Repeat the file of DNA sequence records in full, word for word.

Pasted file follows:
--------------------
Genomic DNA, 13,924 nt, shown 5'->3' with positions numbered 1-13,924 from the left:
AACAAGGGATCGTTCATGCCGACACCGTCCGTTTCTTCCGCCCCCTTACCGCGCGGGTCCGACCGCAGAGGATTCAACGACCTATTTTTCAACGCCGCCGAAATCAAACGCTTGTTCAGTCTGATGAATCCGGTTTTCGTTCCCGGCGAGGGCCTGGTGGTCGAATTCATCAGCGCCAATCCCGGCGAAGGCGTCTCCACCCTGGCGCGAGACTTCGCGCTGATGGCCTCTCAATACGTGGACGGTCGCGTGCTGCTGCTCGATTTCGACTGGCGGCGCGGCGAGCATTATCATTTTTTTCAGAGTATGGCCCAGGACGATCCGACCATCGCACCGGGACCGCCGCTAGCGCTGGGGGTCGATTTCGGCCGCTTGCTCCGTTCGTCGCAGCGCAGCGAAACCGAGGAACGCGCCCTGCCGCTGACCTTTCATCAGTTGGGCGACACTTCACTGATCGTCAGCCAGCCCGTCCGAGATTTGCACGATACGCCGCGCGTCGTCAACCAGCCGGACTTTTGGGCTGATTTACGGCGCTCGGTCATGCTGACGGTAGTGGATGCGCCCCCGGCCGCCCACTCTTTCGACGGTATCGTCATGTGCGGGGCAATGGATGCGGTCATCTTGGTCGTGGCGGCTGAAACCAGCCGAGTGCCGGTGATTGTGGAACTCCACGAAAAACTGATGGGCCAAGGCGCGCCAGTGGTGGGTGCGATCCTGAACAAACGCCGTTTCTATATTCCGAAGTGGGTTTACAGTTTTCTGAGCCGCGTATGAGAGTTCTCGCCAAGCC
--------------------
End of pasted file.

Genomic DNA, 13,924 nt, shown 5'->3' with positions numbered 1-13,924 from the left:
AACAAGGGATCGTTCATGCCGACACCGTCCGTTTCTTCCGCCCCCTTACCGCGCGGGTCCGACCGCAGAGGATTCAACGACCTATTTTTCAACGCCGCCGAAATCAAACGCTTGTTCAGTCTGATGAATCCGGTTTTCGTTCCCGGCGAGGGCCTGGTGGTCGAATTCATCAGCGCCAATCCCGGCGAAGGCGTCTCCACCCTGGCGCGAGACTTCGCGCTGATGGCCTCTCAATACGTGGACGGTCGCGTGCTGCTGCTCGATTTCGACTGGCGGCGCGGCGAGCATTATCATTTTTTTCAGAGTATGGCCCAGGACGATCCGACCATCGCACCGGGACCGCCGCTAGCGCTGGGGGTCGATTTCGGCCGCTTGCTCCGTTCGTCGCAGCGCAGCGAAACCGAGGAACGCGCCCTGCCGCTGACCTTTCATCAGTTGGGCGACACTTCACTGATCGTCAGCCAGCCCGTCCGAGATTTGCACGATACGCCGCGCGTCGTCAACCAGCCGGACTTTTGGGCTGATTTACGGCGCTCGGTCATGCTGACGGTAGTGGATGCGCCCCCGGCCGCCCACTCTTTCGACGGTATCGTCATGTGCGGGGCAATGGATGCGGTCATCTTGGTCGTGGCGGCTGAAACCAGCCGAGTGCCGGTGATTGTGGAACTCCACGAAAAACTGATGGGCCAAGGCGCGCCAGTGGTGGGTGCGATCCTGAACAAACGCCGTTTCTATATTCCGAAGTGGGTTTACAGTTTTCTGAGCCGCGTATGAGAGTTCTCGCCAAGCC